Child Safety

Promoting child safety and preventing unintentional injuries (accidents)

Children are naturally curious. They explore the world around them. But everywhere, particularly in the comfort of their own home, there are dangers - both obvious and hidden.  This site aims to support all who care for children by highlighting many of these dangers and giving valuable tips on how to help keep children safe in and around their home.


ploughing 2017National Ploughing Championships:

Wishing you a great day out if you are attending the National Ploughing Championships!  As there will be lots of people in attendance, keep a close eye on your child - we all know how quickly children can wander off.  Remember to get your "Keeping Children Safe Wristbands" at the entrance to the event.  These allow for a contact phone number to be written on the band and so, if the wearer wanders off amidst the crowd, the parent can be contacted.

This is also a good time to consider farm safety, especially where children are concerned. Children love to explore and the working farm is a very tempting place for them. However, children should never be allowed onto a farmyard unless directly supervised by an adult - remember it is not possible to supervise your child safely and work on the farm at the same time.  For lots more information visit our Child Safety around the farm page.

Visit our Hot Topics section for further items of interest.

A to Z of Child Safety TopicsActivity CornerAsphyxia - Choking, Strangulation, SuffocationBurns and ScaldsChild Safer Home

Cuts and BleedingElectricity and GasEmergency ServicesFalling, climbing, grabbingFarm Safety

Fire SafetyFirst Aidsharing Hot TopicsOutdoor Play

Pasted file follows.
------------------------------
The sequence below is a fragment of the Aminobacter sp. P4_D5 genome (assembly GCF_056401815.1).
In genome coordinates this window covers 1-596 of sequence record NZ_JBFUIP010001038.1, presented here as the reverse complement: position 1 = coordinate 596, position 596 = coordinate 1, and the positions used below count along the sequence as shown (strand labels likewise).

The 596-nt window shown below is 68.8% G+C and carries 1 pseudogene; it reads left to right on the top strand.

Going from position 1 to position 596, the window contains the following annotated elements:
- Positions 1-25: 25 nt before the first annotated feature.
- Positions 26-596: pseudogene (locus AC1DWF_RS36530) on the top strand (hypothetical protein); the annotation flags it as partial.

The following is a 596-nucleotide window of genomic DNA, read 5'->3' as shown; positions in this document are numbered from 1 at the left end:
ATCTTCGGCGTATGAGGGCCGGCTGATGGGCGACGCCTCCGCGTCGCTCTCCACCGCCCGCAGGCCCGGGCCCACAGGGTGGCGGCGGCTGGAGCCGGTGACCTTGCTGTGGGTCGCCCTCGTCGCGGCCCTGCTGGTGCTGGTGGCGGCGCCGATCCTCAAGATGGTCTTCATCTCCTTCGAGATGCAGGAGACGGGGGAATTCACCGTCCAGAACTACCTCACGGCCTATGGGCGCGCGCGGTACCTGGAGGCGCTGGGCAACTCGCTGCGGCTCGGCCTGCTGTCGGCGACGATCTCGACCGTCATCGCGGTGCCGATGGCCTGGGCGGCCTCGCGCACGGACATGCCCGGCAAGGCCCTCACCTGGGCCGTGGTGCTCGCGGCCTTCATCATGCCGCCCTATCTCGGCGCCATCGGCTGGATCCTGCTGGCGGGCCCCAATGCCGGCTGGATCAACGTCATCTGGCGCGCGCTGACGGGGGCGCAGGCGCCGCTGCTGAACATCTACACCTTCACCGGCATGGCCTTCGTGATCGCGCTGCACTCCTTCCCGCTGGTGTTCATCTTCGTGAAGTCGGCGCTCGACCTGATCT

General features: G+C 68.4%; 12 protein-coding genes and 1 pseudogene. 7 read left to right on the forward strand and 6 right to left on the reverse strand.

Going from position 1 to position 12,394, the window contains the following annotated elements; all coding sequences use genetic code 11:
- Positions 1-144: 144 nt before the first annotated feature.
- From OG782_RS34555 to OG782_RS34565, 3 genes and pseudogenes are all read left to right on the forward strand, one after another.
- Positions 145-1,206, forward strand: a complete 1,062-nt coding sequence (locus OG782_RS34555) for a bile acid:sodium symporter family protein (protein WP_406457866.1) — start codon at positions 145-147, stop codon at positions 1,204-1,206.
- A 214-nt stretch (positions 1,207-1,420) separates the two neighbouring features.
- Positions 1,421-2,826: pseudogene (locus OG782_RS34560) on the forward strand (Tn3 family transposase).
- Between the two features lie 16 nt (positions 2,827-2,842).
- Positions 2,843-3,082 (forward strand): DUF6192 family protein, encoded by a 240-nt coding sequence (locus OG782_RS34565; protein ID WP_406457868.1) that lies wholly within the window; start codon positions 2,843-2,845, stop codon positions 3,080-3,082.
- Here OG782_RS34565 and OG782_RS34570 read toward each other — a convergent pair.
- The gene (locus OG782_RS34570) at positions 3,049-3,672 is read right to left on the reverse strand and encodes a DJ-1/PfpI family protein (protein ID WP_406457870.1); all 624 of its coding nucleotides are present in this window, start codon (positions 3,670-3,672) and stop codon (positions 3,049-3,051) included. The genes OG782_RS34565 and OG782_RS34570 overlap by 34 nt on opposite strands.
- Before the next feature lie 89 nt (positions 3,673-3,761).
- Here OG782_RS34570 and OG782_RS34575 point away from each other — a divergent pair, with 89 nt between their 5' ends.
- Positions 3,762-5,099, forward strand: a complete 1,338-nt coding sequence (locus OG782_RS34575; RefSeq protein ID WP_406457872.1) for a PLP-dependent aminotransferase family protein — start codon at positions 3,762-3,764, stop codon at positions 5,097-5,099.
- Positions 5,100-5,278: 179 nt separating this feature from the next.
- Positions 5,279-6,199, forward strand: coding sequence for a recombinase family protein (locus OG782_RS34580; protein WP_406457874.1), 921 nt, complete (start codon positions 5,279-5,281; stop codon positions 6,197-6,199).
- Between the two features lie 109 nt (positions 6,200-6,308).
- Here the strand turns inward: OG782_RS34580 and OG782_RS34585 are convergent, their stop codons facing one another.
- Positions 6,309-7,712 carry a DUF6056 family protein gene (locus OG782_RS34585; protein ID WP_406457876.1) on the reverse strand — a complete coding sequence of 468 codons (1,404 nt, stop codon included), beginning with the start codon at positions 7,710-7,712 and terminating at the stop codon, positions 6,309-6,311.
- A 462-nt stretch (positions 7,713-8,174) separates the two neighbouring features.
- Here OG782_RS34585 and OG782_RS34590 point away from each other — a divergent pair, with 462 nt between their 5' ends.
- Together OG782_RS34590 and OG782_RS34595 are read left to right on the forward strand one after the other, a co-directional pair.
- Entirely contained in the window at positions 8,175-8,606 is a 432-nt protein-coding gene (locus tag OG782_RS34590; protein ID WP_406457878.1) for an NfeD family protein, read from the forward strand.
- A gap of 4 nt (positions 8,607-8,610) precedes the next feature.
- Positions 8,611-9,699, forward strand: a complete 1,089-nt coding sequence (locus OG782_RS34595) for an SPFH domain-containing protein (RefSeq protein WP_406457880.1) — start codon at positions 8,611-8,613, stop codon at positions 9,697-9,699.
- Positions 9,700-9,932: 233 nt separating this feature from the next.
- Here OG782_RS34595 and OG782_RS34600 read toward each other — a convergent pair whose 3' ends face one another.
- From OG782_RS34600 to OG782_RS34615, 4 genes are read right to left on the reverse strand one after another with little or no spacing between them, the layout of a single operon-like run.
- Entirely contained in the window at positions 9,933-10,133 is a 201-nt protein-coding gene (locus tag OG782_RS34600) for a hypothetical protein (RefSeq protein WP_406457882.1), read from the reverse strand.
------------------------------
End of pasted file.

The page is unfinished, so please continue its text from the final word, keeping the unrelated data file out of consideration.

Safety around PetsPoison PreventionPublicationsRoad and Transport SafetySafe Sleep - reducing the risk of Cot Death / Sudden Infant Death

Smoke-free home and carSun SafetyToy SafetyWater SafetyWindow and Balcony Safety


 *The words we use in the Child Safety Awareness Programme:

  • "Accident" implies an unpredictable and, therefore, unavoidable event.
  • However, we know that most childhood injuries, and the events leading to them, are predictable and preventable.
  • This is why the Child Safety Awareness Programme favours the use of the term "unintentional injury".

About this site:

This child safety website has been developed by the Department of Public Health - Midlands to support the Child Safety Programme (CSP).

More detailed information and further topics will be added over time.The information points on these webpages are neither complete or exhaustive - they are intended as prompts to raise consciousness of child safety. If you have a concern that is not covered here, please contact the public health nurse at your local health centre.

Information changes over time - in line with emerging issues and guidance and also in response to queries from health professionals and parents/guardians and others who care for children.

When using information or resources contained here, please acknowledge the source.

Through this website you are able to link to sites outside of the HSE. We have no control over the nature, content and availability of those sites.

CSAP

Most unintentional injuries (often called accidents) can be prevented:

Remember the key message where child safety is concerned -
Watch your child at all times, as children do not understand danger

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The following images, unless otherwise stated, are from www.dreamstime.com - Let's play © Kirill Linnick; Building blocks (adapted)by Wee Sen Goh under Flickr Creative Commons Licence; Irish Water Safety Week image from www.iws.ie ; 3D man crawling © Martin Konz;  In the loop informed knowledge sharing information © Iqoncept; Exclamation Mark © Pkruger; Pedestrian crossing road sign © Sergey Salivon; Curious Cartoon Dog © Jsatt83; Pool Reflection © Arindam Banerjee; Sun © Antonio Mirabile; Crayons © sarmum